People often joke that the nice thing about Burlington is it’s so close to Vermont. But they’re talking about a particular version of Vermont: the mountains with hiking access, the picturesque restored dairy barns, the white-steepled meeting houses. Not the decrepit trailer homes dotting the hollows on Class III roads, their front yards decorated with rusting cars. Not the homeowner who has left his Civil War-era house to rot and erected a “new” one steps away out of tattered tarps and discarded two-by-fours. Not the flask-tipping fisherman who casually resorts to dynamite when the perch aren’t biting.
This is the Vermont Hinesburg writer Bill Schubart depicts — humorously, empathetically and with a fair amount of nostalgia — in The Lamoille Stories: Uncle Benoit’s Wake and Other Tales from Vermont. Though born in New York City, Schubart, now 63, grew up in the village of Morrisville in Lamoille County. His 22 stories take place between the late 1950s and about 1970, a period when the county’s natives, clinging to spare livelihoods in farming and logging, began confronting in earnest the colonization of their territory by well-heeled but clueless outsiders. (Lamoille County, after all, includes that mecca of flatlander foolishness, Stowe.)
Schubart’s hill-town characters find the newcomers’ dreams of country living a source of amusement and disdain, given how little resemblance they bear to the reality of life in Wolcott or Waterbury. But those dreams are also a prime opportunity for pranksterism and profiteering. The Lamoille Stories is rife with tales of locals’ shenanigans at outsiders’ expense. A New Jerseyite’s new Christmas tree farm dies en masse in a single night, to his puzzlement; another Garden Stater’s Craftsbury pond lodge is hauled through the woods to a more distant site by a miffed neighbor.
There’s Duke, who laconically advises his newcomer neighbor Jack not to erect such a large, shiny mailbox. Not knowing what a tempting trophy this will be for Duke’s mailbox-bashing buddies, Jack says he doesn’t understand. “Ya will,” Duke replies.
“The Ferlands’ Pet Pigs” sympathetically tells of a French-Canadian farm family’s attempt to cash in on the new craze for piglets as household pets. A small, black pot-bellied breed is selling for more per pig than Cécile’s father Laurent gets for a litter of 10 pork pigs plus the sow. The Ferlands figure their pink piglets merely require a dip in a vat of black dye to render them saleable. The ruse works for a while — until the Baroness von Trapp calls to say that “her little Fritz seemed to be a bit larger than her friend Hilda’s pig . . . Fritz was nearing 140 pounds and his little hooves were beginning to make deep marks in the soft pine floor in the lobby.”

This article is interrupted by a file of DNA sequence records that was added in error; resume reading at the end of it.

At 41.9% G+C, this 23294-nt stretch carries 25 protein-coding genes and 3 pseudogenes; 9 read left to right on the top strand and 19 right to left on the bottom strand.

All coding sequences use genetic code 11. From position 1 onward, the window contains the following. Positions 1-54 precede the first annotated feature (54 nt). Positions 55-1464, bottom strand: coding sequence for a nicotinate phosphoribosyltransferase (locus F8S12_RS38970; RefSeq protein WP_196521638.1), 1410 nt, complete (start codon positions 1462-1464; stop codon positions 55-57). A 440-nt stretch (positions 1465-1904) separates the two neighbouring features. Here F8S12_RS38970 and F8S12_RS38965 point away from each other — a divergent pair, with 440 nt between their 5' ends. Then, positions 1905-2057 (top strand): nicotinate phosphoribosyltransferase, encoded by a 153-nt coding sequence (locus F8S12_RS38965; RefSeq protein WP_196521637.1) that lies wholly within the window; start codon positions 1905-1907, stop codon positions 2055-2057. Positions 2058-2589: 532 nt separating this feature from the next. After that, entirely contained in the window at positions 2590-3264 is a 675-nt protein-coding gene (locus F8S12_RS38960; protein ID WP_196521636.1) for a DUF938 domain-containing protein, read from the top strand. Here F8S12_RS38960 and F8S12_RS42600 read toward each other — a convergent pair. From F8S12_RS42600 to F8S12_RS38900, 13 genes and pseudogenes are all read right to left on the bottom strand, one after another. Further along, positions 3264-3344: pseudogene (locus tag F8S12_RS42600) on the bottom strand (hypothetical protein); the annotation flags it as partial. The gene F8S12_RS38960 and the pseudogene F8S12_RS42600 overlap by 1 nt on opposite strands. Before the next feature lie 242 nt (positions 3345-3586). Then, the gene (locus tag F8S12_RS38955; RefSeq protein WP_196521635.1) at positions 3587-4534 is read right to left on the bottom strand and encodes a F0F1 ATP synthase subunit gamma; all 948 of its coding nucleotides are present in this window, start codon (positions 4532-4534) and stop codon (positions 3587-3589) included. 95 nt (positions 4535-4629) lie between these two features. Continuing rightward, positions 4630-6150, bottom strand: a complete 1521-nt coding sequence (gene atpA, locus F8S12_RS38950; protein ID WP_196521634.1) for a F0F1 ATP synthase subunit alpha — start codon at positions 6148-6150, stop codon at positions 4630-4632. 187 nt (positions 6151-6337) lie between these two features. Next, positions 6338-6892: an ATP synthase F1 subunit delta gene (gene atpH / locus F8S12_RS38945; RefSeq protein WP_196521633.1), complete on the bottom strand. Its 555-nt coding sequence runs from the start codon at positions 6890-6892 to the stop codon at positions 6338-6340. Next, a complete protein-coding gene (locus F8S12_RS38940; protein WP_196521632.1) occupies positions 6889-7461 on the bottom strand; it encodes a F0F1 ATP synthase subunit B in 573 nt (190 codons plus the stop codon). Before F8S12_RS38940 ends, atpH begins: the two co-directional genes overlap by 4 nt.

Schubart’s Vermont characters don’t have much use for laws, viewing them as only more evidence of outsiders’ folly. In “Wyvis’ Fence,” the title character, a self-taught car mechanic, is required by a new law to hide his vast collection of parts cars from sight with a 6-foot opaque fence. “To many Vermonters, a yard full of ‘parts cars’ was an indicator of good automotive management, not an eyesore,” the narrator reports. But metal-hulk-strewn yards were “inconsistent with the pastoral photographs in Vermont Life, which might show one or two tractors working in a field, a well-kept pickup in a yard, or traditional horse-drawn implements that looked suspiciously as if they had been borrowed from the Shelburne Museum.” Wyvis manages to ignore the law until the state steps in and erects the fence for him.
Like “Bert and I” — the comedy duo who popularized a laconic strain of Maine humor poking fun at native insularity — Schubart often turns a mocking eye on his uneducated Vermont characters, too. In “Jeeter Goes to New York,” Jeeter tries ice fishing in a cardboard shanty sealed with duct tape. The winter gale seizes the homemade rig as if it were a kite and blows him across the ice to the unfamiliar shores of New York, for the first and only time in his life. (In a “Bert and I” story, Bert never manages to complete a similiar momentous “trip to New York,” so fascinating are the goings-on at the depot.) Duke from “Jack Daulton’s New Mailbox” comes in for ridicule when he reappears in “Duke’s Mudwasps” explaining that he’s fatally “’lergic” to wasp stings, just like his father. “It’s generic,” he says with satisfaction.
Lamoille County’s natives, a “pale casserole of Catholics from French Canada and Protestants who thought they were there before trees,” are memorably captured in Schubart’s unornamented, drily humorous writing. But they seem like familiar types, not just vestiges of the state’s past. By now, of course, the New Jerseyites and other newcomers who endured their pranks have begun to think of themselves as Vermonters, and there’s always a new crop of outsiders to set off that perennial NIMBY response. All of which makes reading Schubart’s short stories an ageless pleasure.